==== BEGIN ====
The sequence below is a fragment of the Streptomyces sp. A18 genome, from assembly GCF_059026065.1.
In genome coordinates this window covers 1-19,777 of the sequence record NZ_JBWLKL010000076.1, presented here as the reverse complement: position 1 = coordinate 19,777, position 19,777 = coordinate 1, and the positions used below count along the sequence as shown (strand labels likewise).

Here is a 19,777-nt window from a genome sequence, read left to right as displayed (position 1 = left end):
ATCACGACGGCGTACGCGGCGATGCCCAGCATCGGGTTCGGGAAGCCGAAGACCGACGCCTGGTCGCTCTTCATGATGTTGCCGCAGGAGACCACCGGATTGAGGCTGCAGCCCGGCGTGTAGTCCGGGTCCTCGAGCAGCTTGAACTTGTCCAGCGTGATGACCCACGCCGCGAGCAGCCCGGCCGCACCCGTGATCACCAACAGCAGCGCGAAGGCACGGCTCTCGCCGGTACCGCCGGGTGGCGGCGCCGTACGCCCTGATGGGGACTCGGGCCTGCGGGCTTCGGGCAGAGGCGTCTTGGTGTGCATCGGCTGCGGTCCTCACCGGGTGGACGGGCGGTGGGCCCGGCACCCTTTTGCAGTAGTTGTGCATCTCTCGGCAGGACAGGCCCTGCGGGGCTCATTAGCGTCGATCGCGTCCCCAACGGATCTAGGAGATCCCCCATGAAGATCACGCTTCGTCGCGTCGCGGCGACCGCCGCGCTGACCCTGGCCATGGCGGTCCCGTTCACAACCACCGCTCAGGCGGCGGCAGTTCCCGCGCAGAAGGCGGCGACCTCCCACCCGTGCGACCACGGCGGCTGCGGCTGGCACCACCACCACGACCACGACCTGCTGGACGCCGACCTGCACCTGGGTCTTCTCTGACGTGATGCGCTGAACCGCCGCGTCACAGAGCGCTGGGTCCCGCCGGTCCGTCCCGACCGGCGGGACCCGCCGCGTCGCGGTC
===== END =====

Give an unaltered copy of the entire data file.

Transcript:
The sequence below is a fragment of the Streptomyces sp. A18 genome, from assembly GCF_059026065.1.
In genome coordinates this window covers 1-19,777 of the sequence record NZ_JBWLKL010000076.1, presented here as the reverse complement: position 1 = coordinate 19,777, position 19,777 = coordinate 1, and the positions used below count along the sequence as shown (strand labels likewise).

Here is a 19,777-nt window from a genome sequence, read left to right as displayed (position 1 = left end):
ATCACGACGGCGTACGCGGCGATGCCCAGCATCGGGTTCGGGAAGCCGAAGACCGACGCCTGGTCGCTCTTCATGATGTTGCCGCAGGAGACCACCGGATTGAGGCTGCAGCCCGGCGTGTAGTCCGGGTCCTCGAGCAGCTTGAACTTGTCCAGCGTGATGACCCACGCCGCGAGCAGCCCGGCCGCACCCGTGATCACCAACAGCAGCGCGAAGGCACGGCTCTCGCCGGTACCGCCGGGTGGCGGCGCCGTACGCCCTGATGGGGACTCGGGCCTGCGGGCTTCGGGCAGAGGCGTCTTGGTGTGCATCGGCTGCGGTCCTCACCGGGTGGACGGGCGGTGGGCCCGGCACCCTTTTGCAGTAGTTGTGCATCTCTCGGCAGGACAGGCCCTGCGGGGCTCATTAGCGTCGATCGCGTCCCCAACGGATCTAGGAGATCCCCCATGAAGATCACGCTTCGTCGCGTCGCGGCGACCGCCGCGCTGACCCTGGCCATGGCGGTCCCGTTCACAACCACCGCTCAGGCGGCGGCAGTTCCCGCGCAGAAGGCGGCGACCTCCCACCCGTGCGACCACGGCGGCTGCGGCTGGCACCACCACCACGACCACGACCTGCTGGACGCCGACCTGCACCTGGGTCTTCTCTGACGTGATGCGCTGAACCGCCGCGTCACAGAGCGCTGGGTCCCGCCGGTCCGTCCCGACCGGCGGGACCCGCCGCGTCGCGGTC